We are now able to better understand the effects of vaping on reproductive health with limited representative data on e-cigarette use during pregnancy. Although little is known about how the risk perception of e-cigarette use during pregnancy varies according to socio-demographic characteristics, knowledge of e-cigarettes and tobacco use during pregnancy is an important aspect in planning future prevention measures and research studies.

In a study conducted in 2017 of a sample of pregnant women in the United States and published in the journal Preventive Medicine, researchers found that 28.5 percent of current smokers and 4.9 percent of participants used e-cigarettes during pregnancy. One study found that electronic smoking among pregnant smokers who used Food and Drug Administration approved smoking cessation products such as nicotine patches and nasal sprays were more common than e-cigarettes, despite the convenience and prominent promotion of healthier alternatives to cigarettes. Another suggestion is a new study that found that 4% of pregnant American women smoke and that the rate of using e-cigarettes was higher among pregnant women than among non-pregnant women.

While the US smoking rate fell from 42.4% between 1965 and 2017 to 13.9%, the advent of electronic nicotine delivery systems could cause many smokers, including pregnant women, to switch to vaping. According to a study in March 2019, 7% of women said having vaped for up to six months before giving birth during the three months of pregnancy and during the pregnancy. More than 38% of women who vaporized in the last trimester reported using products containing nicotine.

Hawkins and colleagues reported that vaping during the last three months of pregnancy ranged from 0.6% in New York City to 4.4% in West Virginia among pregnant women who did not smoke during pregnancy, with 0.5% using vapor products. In a large survey, the vapor prevalence was similar among pregnant (36%) and non-pregnant (33%) women (P < .001), but the prevalence of smoking was significantly lower among pregnant women (8.0%) than among non-pregnant women (14.3%; P < .01). Although only one study reported the nicotine content of the participants who vaporized products, 38% of pregnant vapers (3,277) used nicotine products and 35% vapor-free vapor products34 (Additional Table 2).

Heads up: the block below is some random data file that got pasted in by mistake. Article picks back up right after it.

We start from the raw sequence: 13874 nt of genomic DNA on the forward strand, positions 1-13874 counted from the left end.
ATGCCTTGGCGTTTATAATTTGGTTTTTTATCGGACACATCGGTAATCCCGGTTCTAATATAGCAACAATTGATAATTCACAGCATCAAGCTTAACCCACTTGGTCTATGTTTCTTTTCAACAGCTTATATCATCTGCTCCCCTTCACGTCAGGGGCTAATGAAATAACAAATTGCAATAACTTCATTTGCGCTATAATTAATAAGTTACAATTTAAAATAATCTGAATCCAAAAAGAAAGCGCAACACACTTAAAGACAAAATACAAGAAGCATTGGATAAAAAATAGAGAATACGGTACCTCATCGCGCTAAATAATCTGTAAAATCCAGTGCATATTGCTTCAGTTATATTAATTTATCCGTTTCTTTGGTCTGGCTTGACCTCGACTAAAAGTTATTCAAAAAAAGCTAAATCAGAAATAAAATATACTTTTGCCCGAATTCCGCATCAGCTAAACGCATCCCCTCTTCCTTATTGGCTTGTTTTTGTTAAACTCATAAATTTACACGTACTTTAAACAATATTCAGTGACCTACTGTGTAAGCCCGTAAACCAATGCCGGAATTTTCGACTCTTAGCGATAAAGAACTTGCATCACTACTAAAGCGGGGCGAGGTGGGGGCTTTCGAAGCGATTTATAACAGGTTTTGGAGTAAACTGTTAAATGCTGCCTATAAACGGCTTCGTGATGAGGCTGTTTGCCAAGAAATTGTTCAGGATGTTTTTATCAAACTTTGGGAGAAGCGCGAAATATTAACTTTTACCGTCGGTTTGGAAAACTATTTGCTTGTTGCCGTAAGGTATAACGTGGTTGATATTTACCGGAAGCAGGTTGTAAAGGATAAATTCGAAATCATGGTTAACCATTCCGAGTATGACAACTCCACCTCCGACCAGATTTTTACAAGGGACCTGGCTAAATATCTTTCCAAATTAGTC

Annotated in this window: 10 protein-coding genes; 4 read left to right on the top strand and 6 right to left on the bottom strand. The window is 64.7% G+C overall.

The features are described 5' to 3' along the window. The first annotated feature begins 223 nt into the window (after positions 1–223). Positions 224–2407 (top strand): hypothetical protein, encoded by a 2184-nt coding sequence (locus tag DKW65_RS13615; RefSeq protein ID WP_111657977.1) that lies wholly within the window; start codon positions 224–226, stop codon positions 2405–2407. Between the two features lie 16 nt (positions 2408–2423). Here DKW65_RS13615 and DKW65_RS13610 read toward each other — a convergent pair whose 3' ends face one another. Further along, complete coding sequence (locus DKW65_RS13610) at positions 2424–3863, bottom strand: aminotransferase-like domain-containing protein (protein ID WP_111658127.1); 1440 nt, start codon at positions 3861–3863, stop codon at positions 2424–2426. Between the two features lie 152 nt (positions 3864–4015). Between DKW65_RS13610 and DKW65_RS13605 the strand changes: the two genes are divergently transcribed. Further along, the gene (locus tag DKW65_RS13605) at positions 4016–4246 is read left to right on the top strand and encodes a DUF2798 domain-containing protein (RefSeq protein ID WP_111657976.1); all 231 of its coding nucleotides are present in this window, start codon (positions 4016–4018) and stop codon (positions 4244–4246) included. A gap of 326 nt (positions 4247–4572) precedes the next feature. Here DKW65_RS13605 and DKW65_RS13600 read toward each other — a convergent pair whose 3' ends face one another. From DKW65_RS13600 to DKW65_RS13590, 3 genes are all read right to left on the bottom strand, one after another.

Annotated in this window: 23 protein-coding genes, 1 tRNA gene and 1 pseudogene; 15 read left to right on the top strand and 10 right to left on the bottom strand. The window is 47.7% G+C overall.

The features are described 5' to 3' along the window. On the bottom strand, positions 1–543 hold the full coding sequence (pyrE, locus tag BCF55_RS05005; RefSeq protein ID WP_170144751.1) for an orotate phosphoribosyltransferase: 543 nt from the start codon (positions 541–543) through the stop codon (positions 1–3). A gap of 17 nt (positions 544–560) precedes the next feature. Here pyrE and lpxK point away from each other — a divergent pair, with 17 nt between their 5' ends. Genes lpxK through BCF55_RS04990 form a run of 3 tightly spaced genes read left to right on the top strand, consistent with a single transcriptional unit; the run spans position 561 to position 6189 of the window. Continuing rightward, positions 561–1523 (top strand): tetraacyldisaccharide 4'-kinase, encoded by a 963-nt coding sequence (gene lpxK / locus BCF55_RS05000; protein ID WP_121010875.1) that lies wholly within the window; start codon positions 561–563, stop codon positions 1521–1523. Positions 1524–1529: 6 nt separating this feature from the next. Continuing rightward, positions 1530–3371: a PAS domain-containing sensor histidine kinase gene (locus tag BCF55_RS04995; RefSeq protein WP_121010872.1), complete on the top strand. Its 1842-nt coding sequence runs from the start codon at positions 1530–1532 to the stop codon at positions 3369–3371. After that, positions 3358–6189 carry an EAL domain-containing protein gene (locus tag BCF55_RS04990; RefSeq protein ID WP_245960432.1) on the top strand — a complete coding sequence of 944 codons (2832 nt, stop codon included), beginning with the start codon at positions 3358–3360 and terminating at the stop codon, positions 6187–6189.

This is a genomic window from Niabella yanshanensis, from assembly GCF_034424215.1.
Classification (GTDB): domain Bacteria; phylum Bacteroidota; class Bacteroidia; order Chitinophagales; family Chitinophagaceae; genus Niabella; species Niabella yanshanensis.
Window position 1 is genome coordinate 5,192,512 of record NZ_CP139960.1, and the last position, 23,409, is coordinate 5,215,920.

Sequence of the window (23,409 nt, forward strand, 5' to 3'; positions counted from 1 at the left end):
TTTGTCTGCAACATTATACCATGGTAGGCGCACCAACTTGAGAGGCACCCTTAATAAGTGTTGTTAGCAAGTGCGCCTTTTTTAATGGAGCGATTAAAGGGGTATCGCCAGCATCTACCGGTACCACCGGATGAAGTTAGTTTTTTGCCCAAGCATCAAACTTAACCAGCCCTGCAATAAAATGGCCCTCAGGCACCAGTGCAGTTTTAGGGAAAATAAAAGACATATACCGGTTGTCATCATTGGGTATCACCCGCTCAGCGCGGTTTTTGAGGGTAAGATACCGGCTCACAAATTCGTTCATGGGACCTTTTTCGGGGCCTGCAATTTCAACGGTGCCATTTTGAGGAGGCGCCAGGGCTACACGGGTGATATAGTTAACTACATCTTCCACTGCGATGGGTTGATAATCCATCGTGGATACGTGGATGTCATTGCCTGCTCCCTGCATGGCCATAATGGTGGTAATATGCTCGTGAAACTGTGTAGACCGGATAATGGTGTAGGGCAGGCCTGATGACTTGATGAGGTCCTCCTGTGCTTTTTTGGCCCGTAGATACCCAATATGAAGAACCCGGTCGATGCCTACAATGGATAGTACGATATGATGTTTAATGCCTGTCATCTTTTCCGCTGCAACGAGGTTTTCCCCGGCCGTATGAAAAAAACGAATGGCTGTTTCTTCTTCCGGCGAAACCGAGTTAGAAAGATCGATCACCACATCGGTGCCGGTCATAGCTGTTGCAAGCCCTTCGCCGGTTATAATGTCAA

Researchers suggested that this report suggests that babies of mothers who smoke or vape may show signs of brain impairment because women do not use e-cigarettes during pregnancy. The researchers compared babies born to mothers who smoked B and C e-cigarettes during pregnancy with those who smoked or vaporized. They began by explaining the neurobehavioral problems observed in the babies of mothers given vapor, and the mechanisms by which the current nicotine was present in cigarettes and e-cigarettes.

It is not known whether secondhand e-cigarettes pose a risk to your pregnancy or the baby after birth. It is common during pregnancy to use dual cigarettes and e-cigarettes and it is possible that the observed harm is due to smoking and / or e-smoking in both groups.

Vape on YEG recommends you be safe during pregnancy - if you don't smoke , don't vape . If you smoke, consider ways to quit while you are pregnant. Speak to a doctor if vaping during pregnancy is safe for you.